Leadership Lab - Soumitra Dutta

In this episode, Susanna Kempe and Soumitra Dutta, Dean of Oxford's Saïd Business School, explore the intricate dynamics of leadership, the impact of censorship on academia, the importance of social capital for entrepreneurs, and the transformative potential of emerging technologies.
Leadership Lab - Soumitra Dutta
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Summary

In this instalment of the Leadership Lab series, Susanna Kempe, CEO of the Laidlaw Foundation, holds a fascinating discussion with Soumitra Dutta, Dean of Oxford University’s Saïd Business School. Their dialogue delves into how censorship is impacting academia, the importance of building social capital as an entrepreneur, the insights gained from cultural immersion, and the profound influence of emerging technologies like artificial intelligence on society.

With a rich blend of technical know-how and business insight, Soumitra Dutta has made significant contributions to both academia and business. His academic credentials include a B.Tech from the Indian Institute of Technology, New Delhi, and advanced degrees from the University of California, Berkeley. Dutta’s career includes key positions such as the Anne and Elmer Lindseth Dean at Cornell University’s Samuel Curtis Johnson Graduate School of Management and the founding dean of the Cornell SC Johnson College of Business. Prior to joining Cornell, he was on the faculty of INSEAD. Beyond his academic roles, he co-founded Fisheye Analytics, which was later acquired by WPP, and the Portulans Institute, a non-profit focused on technology and policy research and advocacy.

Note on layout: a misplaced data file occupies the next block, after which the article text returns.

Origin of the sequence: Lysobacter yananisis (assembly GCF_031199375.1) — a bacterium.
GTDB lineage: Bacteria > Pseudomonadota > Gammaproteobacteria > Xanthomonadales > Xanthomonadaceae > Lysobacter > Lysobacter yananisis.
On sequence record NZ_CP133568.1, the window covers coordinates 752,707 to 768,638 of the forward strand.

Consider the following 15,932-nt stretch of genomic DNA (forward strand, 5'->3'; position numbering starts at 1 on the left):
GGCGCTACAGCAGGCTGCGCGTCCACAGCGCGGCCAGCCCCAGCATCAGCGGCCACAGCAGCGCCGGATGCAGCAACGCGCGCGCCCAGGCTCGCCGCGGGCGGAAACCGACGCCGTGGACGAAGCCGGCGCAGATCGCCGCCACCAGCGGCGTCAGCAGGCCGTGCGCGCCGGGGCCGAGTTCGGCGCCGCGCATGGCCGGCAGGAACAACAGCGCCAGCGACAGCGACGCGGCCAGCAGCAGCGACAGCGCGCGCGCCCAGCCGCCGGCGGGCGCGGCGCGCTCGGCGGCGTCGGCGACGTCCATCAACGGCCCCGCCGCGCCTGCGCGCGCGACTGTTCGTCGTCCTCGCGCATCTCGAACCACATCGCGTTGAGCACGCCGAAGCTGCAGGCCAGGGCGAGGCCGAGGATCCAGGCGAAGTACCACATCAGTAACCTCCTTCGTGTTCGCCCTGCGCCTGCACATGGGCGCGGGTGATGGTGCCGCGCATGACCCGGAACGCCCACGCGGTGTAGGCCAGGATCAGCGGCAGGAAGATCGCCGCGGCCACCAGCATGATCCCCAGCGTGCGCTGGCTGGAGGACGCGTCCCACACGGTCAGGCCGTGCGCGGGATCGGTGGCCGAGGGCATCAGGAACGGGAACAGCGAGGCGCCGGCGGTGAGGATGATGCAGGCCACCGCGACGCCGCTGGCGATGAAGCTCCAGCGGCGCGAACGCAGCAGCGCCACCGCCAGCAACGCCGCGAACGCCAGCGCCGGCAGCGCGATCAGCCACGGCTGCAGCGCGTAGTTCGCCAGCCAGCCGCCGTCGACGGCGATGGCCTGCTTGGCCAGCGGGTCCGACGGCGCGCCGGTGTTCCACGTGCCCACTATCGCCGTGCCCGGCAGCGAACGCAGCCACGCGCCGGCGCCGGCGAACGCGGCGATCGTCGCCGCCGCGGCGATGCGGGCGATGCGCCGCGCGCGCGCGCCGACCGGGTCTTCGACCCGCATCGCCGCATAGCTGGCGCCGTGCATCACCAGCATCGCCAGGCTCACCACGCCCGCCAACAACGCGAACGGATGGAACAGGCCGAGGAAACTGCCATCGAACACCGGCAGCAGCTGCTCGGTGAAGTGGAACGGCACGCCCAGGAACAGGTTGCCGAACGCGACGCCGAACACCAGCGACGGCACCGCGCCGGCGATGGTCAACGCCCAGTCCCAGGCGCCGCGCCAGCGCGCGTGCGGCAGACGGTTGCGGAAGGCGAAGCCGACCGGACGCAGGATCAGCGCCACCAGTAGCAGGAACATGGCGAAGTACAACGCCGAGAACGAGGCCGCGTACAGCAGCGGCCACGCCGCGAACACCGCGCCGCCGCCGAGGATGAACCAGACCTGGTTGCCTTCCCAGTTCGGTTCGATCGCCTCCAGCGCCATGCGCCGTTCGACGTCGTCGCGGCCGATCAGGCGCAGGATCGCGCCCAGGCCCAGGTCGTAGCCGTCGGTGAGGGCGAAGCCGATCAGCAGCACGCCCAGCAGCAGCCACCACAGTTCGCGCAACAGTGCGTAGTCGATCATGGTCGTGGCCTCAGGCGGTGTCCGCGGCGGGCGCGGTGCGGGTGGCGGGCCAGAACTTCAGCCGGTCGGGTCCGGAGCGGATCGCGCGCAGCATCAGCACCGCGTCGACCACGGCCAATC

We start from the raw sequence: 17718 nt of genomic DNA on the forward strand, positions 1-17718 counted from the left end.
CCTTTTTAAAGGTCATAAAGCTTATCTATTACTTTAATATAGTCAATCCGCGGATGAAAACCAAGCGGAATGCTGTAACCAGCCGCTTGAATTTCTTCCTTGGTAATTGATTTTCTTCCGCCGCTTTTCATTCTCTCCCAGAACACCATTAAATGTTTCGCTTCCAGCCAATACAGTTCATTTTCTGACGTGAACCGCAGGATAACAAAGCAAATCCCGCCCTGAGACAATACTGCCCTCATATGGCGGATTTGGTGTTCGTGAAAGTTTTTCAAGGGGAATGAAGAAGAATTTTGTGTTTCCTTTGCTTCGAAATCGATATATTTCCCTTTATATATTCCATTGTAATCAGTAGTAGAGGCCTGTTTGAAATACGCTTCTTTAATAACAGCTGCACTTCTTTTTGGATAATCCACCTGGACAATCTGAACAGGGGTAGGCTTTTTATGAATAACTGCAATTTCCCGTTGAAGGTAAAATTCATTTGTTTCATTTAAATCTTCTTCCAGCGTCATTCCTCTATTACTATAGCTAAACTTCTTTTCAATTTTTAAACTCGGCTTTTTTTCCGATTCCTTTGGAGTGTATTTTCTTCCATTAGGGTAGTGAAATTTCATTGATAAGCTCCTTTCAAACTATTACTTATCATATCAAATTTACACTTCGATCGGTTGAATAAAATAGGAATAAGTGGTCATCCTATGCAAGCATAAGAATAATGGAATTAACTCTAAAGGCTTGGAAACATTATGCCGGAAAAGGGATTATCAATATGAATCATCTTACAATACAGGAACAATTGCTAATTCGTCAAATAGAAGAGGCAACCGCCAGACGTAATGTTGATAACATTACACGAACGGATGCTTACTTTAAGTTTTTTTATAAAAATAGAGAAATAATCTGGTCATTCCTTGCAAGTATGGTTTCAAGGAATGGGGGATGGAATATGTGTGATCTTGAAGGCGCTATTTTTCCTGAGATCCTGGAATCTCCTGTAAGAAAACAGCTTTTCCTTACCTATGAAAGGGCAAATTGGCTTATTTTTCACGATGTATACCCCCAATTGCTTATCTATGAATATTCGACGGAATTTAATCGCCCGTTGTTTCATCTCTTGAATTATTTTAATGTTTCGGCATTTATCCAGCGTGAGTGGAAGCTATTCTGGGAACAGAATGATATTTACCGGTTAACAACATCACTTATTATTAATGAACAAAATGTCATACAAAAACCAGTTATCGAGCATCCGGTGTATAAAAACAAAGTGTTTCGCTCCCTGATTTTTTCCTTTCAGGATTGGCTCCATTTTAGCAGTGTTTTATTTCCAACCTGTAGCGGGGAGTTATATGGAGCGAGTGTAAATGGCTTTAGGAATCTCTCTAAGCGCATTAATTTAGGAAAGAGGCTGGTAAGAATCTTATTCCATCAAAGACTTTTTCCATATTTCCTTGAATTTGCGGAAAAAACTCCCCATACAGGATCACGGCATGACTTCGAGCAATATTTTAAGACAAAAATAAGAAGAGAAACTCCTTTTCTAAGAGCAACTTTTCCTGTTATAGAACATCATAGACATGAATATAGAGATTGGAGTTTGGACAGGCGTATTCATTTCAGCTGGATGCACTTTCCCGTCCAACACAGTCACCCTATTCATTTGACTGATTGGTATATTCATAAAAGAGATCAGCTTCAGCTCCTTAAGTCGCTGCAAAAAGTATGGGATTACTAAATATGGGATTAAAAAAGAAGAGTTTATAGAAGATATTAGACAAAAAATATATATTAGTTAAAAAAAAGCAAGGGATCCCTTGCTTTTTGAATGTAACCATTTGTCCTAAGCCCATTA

During their conversation, Dutta reflects on the transformative journey of self-discovery through international experiences, emphasising, “We don’t usually observe the cultural values that we bring to the table. In an international context, that becomes more visible—so that’s why I think the best learning you get is about yourself. It’s essential for leaders to expose themselves to different views and realities.” This sets the stage for deeper exploration into the transformative effects of such exposures on leadership capabilities.

He also shares valuable insights from his technical background, discussing the unpredictable nature of technological advancements, especially in artificial intelligence. He notes, “We’re seeing behaviours from generative AI that weren’t predicted, which opens up a realm of both opportunity and uncertainty.” This underscores the necessity for leaders to remain adaptable and visionary in the fast-paced digital world.

I particularly appreciated his reminder of the human elements inherent in every leadership role. He poignantly shared, “The biggest regrets in life are often not professional, they’re personal,” and opened up about a deeply personal regret of his own. This episode with Dean Soumitra Dutta not only illuminates the complexities of modern leadership but also offers invaluable perspectives on navigating the challenges and opportunities of our globalised and technologically driven era.

Timecodes


00:25 | How did your leadership journey begin?

2:11 | With your diverse educational background, what key differences have you observed between the countries you've studied and taught in?

5:13 | How do internationalism and globalisation enhance Oxford's purpose?

7:10 | What surprising insights have you gained from living abroad and seeing familiar places through new perspectives?

9:46 | Does the pressure currently faced by US university leaders make you appreciate being at Oxford, on the other side of the pond?

15:56 | What leadership lessons have you learned from navigating Oxford's unique complexities, such as the college system?

22:00 | How has your experience as an entrepreneur, founding Fisheye Analytics and the Portulans Institute, influenced your leadership style?

28:12 | How do you balance receiving funding from the tech sector with potential government regulation?

29:44 | Do you think advancements like generative AI are viewed more as an opportunity or a threat?

39:18 | What should your MBA students be considering now to ensure mindful decision-making as future leaders?

43:26 | Have you noticed any commonalities among the exceptional individuals you've met at Oxford?

46:38 | What's your biggest mistake, and what would you change about it?

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